“Well, perhaps not all at once, no,” I agreed. A warm breeze from the window stirred his hair and the tails of his shirt. I fingered the creased linen, warm and damp from his body. “Why don’t you take that off?”
He looked me over carefully; I was standing now in nothing but my shift and stockings. A slow smile spread into his eyes.
“Fair’s fair,” he said. “Take yours off, as well, then.”
CLAIRE WAS LOVELY, standing white and naked as a French statue against the deep twilight from the open window, her curly hair a storm cloud round her shoulders. Jamie wanted to stand and look at her, but he wanted a lot more to have his c**k inside her.
There were still voices down in the kitchen, though, and he went and pulled the ladder up. Wouldn’t do to have Germain or one of the girls scamper up to say good night.
There was a hoot of laughter from Ian and Fergus below, probably at sight of the ladder disappearing, and he grinned to himself, laying it aside. They had their own wives, and if they were foolish enough to sit drinking beer instead of enjoying their beds, it was none of his affair.
Claire was already on their pallet when he turned from the edge of the loft, a pale shadow under the gloom of the ink casks. He eased himself in naked beside her, touched her curving hip; she touched his cock. “I want you,” she whispered, and suddenly everything changed.
It was their common magic, but magic nonetheless, the smell of onions and brine on her hands, the taste of butter and beer on her tongue, a tickle of hair on his shoulder, and a sudden rush when she ran a finger down the crack of his arse, which drew him straight up hard between her willing legs.
She made a sound that made him put a hand over her mouth, and he felt her laugh, hot breath against his palm, so he took his hand away and stopped her noises with his mouth, lying full on her for a moment, not moving, trying to wait, not able to wait for the feel of her squirming under him, slick and slippery, rubbing her ni**les on his, urging him . . . and then she quivered and made a small noise of surrender that freed him to do as he would, and he did.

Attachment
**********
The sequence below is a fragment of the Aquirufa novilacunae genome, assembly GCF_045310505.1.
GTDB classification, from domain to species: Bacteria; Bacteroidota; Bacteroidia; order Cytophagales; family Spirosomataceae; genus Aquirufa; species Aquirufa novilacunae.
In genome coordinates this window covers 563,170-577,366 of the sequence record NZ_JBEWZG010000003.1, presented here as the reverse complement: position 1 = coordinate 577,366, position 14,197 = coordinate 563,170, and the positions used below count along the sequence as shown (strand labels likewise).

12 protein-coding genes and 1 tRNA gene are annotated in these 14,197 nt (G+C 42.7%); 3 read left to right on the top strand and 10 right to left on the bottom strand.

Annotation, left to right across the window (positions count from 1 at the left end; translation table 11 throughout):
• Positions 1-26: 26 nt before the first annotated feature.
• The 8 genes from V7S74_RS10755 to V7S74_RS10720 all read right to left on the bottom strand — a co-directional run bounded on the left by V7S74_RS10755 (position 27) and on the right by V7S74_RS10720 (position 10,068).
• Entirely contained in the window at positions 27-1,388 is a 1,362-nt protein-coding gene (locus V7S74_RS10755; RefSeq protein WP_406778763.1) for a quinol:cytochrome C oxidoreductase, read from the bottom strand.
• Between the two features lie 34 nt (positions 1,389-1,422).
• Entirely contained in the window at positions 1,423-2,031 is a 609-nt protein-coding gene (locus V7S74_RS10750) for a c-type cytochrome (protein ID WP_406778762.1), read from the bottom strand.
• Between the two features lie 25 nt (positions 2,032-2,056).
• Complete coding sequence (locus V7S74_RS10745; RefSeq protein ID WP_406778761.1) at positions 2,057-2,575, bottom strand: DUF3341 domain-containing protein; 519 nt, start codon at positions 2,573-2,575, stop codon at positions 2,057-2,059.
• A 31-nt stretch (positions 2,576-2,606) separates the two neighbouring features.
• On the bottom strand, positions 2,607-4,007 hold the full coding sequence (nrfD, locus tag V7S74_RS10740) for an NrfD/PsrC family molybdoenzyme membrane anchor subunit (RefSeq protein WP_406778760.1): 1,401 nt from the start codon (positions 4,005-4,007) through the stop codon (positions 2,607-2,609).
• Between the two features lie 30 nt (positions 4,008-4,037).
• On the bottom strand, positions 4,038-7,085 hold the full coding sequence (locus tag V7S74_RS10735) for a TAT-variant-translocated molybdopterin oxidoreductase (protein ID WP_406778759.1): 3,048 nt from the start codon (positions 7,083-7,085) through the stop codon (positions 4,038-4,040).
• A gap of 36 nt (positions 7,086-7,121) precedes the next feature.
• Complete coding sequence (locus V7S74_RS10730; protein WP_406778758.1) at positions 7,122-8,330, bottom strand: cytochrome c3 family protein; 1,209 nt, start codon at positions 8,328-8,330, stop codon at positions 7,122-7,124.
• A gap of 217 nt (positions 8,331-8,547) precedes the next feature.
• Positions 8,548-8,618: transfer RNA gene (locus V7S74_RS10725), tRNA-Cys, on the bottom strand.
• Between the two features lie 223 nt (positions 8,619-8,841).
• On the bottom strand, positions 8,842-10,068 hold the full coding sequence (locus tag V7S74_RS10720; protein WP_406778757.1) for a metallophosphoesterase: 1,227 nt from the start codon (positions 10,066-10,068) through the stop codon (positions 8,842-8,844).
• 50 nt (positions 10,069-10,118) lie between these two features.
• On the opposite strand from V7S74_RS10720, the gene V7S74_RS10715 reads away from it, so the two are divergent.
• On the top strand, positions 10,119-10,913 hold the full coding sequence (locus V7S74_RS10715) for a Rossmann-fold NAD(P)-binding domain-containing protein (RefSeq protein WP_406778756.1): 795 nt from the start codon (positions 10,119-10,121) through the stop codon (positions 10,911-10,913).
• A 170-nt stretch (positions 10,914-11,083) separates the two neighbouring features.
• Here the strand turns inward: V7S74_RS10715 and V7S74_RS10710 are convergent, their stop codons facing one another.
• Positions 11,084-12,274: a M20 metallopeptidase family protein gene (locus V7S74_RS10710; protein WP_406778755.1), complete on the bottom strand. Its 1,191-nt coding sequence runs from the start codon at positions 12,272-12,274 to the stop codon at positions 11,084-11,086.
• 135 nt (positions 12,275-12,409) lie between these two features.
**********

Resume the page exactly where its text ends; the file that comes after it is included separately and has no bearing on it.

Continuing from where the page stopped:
JAMIE HEAVED a deep sigh of utter relaxation.
“I have been wanting to do that all day, Sassenach. Moran taing, a nighean.”
“So have—Is that a bat?” It was: a flittering scrap of detached darkness, ricocheting from one side of the loft to the other. I grabbed Jamie’s arm with one hand and pulled a corner of the sheet over my head with the other. It wasn’t that I minded bats, as such; a bat whizzing to and fro three feet over my head in the dark, though . . .
“Dinna fash, Sassenach,” he said, sounding amused. “It’ll go out again directly.”
“I’m not so sure of that,” I said, slapping something ticklish on my neck. “There are probably any number of insects in here for it to hunt.” Clouds of gnats and mosquitoes were inclined to roam in through the open loading window when evening fell, and it was always a Hobson’s choice: keep the window closed and die of suffocation, or open it and be chivvied all night by crawling feet and the irritating sneeeee! of mosquitoes whining in our ears.
“Ye ought to be pleased about the bat, then,” Jamie told me, rolling onto his side and using another bit of sheet to blot a sheen of sweat from his chest. “How many bugs did ye tell me they eat?”
“Well . . . lots,” I said. “Don’t ask me how I remember this, but according to Brianna’s encyclopedia, the average little brown bat can eat up to a thousand mosquitoes in an hour.”
“Well, there ye are, then,” he said. “I dinna think there can be more than two or three hundred mosquitoes in here just now—it shouldna take him more than a quarter hour to deal wi’ those.”
It was a definite point, but I was not quite convinced of the virtues of entertaining a resident bat. I did emerge from my makeshift shelter, though, peering upward. “What if more bats come in?”
“Then they’ll clear the place in five minutes.” He sighed briefly. “D’ye want me to catch him, throw him out, and close the door, Sassenach?”
“No,” I said, envisioning Jamie pirouetting around the loft in the dark, either being bitten by a startled bat if he did succeed in catching it or plunging over the edge of the loft in the effort to do so. “No, that’s all right. Tell me what you didn’t want to say earlier—that will take my mind off it.”